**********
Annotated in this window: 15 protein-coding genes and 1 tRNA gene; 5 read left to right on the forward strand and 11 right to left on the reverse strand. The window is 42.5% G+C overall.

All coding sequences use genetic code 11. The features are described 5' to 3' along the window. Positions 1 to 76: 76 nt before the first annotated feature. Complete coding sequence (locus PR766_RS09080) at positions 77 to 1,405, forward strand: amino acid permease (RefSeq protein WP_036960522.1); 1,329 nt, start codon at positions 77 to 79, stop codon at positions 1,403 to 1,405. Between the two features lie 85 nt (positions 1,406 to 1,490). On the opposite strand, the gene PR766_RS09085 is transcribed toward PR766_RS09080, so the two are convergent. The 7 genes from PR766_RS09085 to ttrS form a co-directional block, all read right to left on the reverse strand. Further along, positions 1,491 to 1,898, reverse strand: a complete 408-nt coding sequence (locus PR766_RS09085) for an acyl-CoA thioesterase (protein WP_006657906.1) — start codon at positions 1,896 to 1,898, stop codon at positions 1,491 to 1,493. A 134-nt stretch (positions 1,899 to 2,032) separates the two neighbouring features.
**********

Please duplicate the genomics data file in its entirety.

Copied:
Annotated in this window: 15 protein-coding genes and 1 tRNA gene; 5 read left to right on the forward strand and 11 right to left on the reverse strand. The window is 42.5% G+C overall.

All coding sequences use genetic code 11. The features are described 5' to 3' along the window. Positions 1 to 76: 76 nt before the first annotated feature. Complete coding sequence (locus PR766_RS09080) at positions 77 to 1,405, forward strand: amino acid permease (RefSeq protein WP_036960522.1); 1,329 nt, start codon at positions 77 to 79, stop codon at positions 1,403 to 1,405. Between the two features lie 85 nt (positions 1,406 to 1,490). On the opposite strand, the gene PR766_RS09085 is transcribed toward PR766_RS09080, so the two are convergent. The 7 genes from PR766_RS09085 to ttrS form a co-directional block, all read right to left on the reverse strand. Further along, positions 1,491 to 1,898, reverse strand: a complete 408-nt coding sequence (locus PR766_RS09085) for an acyl-CoA thioesterase (protein WP_006657906.1) — start codon at positions 1,896 to 1,898, stop codon at positions 1,491 to 1,493. A 134-nt stretch (positions 1,899 to 2,032) separates the two neighbouring features.